Senator Risa Hontiveros filed this Tuesday, February 14, 2017, Valentine’s Day a bill which aims to protect women and members of the LGBT (Lesbian, gay, bisexual and transgender) community from verbal sexual harassment in public. Once approved as law, it will expand Republic Act 7877, otherwise known as Anti-Sexual Harassment Act of 1995.
“I filed the bill 23 years since the passage of the Anti-Sexual Harassment Law which is limited to the workplace and to superior-subordinate relationships.” Sen. Risa Hontiveros said, referring to Senate Bill No. 1326 also known as the “Safe Streets and Public Spaces Act of 2017.”
“It is deplorable that our women, young and adult, are subjected to this kind of abuse. One may think it is a compliment to catcall, or to leer, but such unwanted comments, gestures and actions forced on a person in a public space is actually sexist and offensive,” The Liberal Party (LP) senator added, who has three daughters and a son.
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According to Sen. Hontiveros, 3 out of 5 women have experienced street harassment in Quezon City alone. She also cited an instance when a female student from the University of Santo Tomas (UST) was allegedly groped in a public utility vehicle by a fellow student, but the said school of the suspect allegedly sided with him, and shamed the victim.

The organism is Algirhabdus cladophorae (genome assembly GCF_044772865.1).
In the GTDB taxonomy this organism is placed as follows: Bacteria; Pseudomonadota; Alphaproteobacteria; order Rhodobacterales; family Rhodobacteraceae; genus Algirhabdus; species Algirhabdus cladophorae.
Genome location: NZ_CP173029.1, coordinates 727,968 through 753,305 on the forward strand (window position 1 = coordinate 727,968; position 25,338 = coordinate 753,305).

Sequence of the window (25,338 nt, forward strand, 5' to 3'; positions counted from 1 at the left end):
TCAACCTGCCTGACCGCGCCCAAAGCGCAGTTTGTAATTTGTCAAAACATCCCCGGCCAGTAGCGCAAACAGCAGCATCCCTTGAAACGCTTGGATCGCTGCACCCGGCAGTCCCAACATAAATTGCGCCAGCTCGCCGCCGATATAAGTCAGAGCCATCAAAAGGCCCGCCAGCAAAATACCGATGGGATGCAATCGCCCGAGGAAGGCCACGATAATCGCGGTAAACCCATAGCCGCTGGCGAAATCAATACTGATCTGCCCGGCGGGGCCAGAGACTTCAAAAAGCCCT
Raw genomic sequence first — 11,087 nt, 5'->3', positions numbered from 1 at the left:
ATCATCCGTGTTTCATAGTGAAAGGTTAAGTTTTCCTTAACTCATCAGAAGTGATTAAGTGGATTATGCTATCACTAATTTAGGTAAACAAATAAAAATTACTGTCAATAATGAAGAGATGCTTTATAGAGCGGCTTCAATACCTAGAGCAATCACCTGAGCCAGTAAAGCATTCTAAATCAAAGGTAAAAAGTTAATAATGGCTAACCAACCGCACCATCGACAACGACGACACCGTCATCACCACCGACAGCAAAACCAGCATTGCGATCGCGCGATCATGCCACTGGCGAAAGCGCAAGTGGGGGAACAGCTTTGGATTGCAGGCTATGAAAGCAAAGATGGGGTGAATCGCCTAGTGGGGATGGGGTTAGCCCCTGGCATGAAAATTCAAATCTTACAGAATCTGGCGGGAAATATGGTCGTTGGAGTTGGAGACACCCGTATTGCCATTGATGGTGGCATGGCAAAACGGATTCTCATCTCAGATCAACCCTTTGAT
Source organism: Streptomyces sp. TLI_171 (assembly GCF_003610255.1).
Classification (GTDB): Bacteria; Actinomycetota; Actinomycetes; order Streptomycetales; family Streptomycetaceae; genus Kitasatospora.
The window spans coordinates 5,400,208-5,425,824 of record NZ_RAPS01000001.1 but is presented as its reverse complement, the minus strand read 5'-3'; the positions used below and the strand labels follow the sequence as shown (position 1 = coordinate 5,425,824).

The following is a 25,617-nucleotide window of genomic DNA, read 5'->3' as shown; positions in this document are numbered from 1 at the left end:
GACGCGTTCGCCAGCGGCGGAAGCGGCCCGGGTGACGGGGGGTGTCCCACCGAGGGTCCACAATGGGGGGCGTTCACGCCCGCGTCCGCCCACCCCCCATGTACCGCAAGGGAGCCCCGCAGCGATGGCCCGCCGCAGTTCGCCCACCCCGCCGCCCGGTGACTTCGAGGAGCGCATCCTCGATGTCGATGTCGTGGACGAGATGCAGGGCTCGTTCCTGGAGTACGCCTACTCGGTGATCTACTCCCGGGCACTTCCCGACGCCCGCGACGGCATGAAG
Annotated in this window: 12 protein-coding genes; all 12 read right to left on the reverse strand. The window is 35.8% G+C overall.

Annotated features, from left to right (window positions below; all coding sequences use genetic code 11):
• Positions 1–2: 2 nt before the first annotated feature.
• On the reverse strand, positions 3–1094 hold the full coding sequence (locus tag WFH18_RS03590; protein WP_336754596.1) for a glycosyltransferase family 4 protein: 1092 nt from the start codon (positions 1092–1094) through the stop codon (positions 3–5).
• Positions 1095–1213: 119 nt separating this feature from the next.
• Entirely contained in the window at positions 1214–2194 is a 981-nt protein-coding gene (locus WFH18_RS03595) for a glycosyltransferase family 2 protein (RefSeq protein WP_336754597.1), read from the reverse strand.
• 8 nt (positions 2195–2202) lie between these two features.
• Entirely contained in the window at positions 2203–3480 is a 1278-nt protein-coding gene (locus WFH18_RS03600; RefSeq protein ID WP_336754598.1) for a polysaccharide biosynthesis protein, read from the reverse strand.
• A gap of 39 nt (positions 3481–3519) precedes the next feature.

Among the light violations stated in the the lady senator’s bill includes cursing, wolf-whistling, catcalling, leering, and persistent requests for name and contact details of the complainant; telling malicious green jokes, and homophobic, and transphobic slurs or use of words that tend to insult or ridicule the sexual orientation of a person.
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On the other hand, touching, pinching or brushing against the private parts such as breasts and buttocks, even when not accompanied by light violations are considered as severe violations. Under the said bill, anyone who has been proven guilty of “severe violations” shall be imprisoned for six (6) months and will pay a fine of up to P10,000.
And as expected, Sen. Hontiveros mentioned an occasion when President Rodrigo Duterte himself was accused of catcalling a female local reporter. On May 31, 2016, he interrupted GMA7 reporter Mariz Umali in a press conference while asking him a question, and whistled. In his defense, President Duterte said his act was not act of disrespecting women.